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The ruined Ponte Rotto (Broken Bridge), formerly the ancient Ponte Aemilius, sits on the River Tiber to the south of the Isola Tiberina, adjacent to the modern Ponte Palatino. Today there is just one arch remaining as a freestanding island in the river but Turner’s sketch shows at least three full arches still in existence linking the bridge to the Trastevere (right) bank. The tower visible in the centre is the campanile of San Bartolomeo all’Isola, whilst behind this to the left are the Baroque domes of two churches. The foremost of these with the visible triangular topped façade, was identified by Finberg as San Giovanni dei Fiorentini, although in fact it is the Church of San Carlo ai Catinari. Beyond this is the similar, but not identical dome of San Andrea della Valle. Turner recorded a similar view during his 1828 sojourn in Rome but with greater scope and detail (see Tate D14839–D14840; CLXXVIII 4a–5). These drawings later formed the basis of a finished oil painting, Rome, from Mount Aventine exhibited 1836 (Earl of Rosebery, on loan to the National Gallery of Scotland).1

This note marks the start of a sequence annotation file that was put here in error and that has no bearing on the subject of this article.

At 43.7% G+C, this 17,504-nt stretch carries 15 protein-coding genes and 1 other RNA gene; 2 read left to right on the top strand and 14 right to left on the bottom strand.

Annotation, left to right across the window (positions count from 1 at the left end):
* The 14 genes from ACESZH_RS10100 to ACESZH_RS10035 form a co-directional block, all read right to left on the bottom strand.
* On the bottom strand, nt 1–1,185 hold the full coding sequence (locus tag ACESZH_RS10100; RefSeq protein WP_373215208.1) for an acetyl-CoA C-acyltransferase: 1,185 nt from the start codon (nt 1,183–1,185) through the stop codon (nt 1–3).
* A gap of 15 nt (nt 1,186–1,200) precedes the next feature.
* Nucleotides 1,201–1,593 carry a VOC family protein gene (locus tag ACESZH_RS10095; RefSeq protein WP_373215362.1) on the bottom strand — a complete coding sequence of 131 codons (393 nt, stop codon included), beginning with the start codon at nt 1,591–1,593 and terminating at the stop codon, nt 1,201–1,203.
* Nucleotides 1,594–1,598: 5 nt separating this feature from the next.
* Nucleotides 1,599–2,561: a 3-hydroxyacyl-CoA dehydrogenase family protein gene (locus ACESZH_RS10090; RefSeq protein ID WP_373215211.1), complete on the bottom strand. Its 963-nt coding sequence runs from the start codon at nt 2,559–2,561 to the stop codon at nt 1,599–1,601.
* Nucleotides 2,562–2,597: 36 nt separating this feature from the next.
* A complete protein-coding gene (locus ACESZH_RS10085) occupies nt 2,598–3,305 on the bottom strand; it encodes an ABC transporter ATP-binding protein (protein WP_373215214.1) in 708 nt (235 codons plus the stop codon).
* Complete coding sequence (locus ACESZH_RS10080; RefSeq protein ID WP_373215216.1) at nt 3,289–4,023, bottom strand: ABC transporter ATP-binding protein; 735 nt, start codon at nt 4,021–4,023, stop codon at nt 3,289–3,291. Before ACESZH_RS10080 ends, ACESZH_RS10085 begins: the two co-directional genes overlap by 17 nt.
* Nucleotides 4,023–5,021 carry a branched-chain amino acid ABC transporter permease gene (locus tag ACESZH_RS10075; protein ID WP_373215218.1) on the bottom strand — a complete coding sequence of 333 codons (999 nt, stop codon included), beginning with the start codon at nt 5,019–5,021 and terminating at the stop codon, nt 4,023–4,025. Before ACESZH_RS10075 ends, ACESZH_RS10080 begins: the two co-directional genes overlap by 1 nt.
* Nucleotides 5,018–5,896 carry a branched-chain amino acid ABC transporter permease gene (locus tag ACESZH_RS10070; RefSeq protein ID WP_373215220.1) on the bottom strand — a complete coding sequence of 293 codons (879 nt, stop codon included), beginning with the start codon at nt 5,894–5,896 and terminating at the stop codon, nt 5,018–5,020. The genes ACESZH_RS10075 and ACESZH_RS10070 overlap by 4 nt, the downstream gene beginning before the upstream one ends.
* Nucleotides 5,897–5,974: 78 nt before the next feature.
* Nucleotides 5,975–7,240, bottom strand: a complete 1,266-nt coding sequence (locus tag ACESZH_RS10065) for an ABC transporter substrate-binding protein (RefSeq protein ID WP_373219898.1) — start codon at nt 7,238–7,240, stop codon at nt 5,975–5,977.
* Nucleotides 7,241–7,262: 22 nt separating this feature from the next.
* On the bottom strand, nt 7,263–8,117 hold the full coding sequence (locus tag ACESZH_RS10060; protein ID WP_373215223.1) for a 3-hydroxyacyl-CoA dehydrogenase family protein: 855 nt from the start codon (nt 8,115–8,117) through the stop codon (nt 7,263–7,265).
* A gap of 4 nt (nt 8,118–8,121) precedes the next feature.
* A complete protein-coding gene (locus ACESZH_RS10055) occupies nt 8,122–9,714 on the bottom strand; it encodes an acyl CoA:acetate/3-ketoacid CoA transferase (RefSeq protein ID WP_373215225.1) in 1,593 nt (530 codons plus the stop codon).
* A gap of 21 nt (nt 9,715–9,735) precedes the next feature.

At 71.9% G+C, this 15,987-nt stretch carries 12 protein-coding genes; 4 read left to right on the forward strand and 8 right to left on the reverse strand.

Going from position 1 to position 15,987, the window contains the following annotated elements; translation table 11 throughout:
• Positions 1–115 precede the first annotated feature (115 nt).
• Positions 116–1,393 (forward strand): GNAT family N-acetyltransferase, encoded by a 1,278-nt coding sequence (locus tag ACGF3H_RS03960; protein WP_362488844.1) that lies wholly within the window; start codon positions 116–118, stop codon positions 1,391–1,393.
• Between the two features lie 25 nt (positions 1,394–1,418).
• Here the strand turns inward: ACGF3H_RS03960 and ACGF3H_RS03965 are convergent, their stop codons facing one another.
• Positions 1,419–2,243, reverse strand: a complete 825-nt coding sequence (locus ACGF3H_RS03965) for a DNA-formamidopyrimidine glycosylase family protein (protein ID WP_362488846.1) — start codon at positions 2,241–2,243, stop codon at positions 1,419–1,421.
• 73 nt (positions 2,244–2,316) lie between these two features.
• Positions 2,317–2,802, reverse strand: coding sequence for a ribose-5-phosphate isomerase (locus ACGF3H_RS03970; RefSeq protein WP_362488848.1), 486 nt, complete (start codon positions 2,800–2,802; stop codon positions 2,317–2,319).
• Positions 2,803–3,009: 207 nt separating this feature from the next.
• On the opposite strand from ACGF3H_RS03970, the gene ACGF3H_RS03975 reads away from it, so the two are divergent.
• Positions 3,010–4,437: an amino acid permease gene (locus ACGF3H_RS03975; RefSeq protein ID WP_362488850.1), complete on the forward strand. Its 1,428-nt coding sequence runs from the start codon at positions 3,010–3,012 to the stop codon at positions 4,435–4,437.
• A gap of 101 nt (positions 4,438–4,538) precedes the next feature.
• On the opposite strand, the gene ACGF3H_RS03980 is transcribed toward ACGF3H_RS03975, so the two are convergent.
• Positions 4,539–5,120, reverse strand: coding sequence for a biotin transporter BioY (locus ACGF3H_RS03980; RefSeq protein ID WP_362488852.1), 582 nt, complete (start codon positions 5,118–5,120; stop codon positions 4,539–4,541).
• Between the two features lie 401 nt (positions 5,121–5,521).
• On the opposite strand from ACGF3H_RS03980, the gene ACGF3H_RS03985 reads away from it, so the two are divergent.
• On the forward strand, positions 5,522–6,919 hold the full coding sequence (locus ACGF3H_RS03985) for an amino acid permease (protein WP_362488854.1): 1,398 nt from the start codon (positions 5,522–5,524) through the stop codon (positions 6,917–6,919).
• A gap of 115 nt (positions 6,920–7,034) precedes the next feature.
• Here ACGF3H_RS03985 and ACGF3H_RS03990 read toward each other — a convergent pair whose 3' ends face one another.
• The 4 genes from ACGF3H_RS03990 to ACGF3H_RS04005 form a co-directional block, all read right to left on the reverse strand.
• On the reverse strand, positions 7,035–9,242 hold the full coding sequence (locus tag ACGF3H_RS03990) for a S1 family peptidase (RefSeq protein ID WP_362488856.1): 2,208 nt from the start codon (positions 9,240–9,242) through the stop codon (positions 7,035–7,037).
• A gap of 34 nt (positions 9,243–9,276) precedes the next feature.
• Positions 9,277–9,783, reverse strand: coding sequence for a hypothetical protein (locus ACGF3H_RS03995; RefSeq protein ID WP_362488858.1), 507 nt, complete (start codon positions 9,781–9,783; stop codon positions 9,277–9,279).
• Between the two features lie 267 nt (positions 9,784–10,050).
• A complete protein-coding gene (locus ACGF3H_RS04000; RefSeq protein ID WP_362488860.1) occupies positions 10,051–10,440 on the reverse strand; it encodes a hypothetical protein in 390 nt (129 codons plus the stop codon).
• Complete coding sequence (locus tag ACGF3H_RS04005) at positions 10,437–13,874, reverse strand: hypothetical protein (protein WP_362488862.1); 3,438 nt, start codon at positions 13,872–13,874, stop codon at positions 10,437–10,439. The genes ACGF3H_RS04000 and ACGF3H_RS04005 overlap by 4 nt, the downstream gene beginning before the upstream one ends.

The view continues on the opposite sheet of the double-page spread, with the distant dome of St Peter’s. It has been partially drawn over by Turner as part of another sketch of the Aurelian Walls near the Pyramid of Cestius, see folio 42 verso (D15375). Furthermore, Turner has also extended the view to the east on a sheet overleaf, including the Capitoline Hill, see folio 44 (D15378). For other sketches of the Ponte Rotto see the St Peter’s sketchbook (Tate D16249–D16250; Turner Bequest CLXXXVIII 52–52a) and the Rome and Florence sketchbook (Tate D16490; Turner Bequest CXCI 4).
Martin Butlin and Evelyn Joll, The Paintings of J.M.W. Turner, revised ed., New Haven and London 1984, no.366.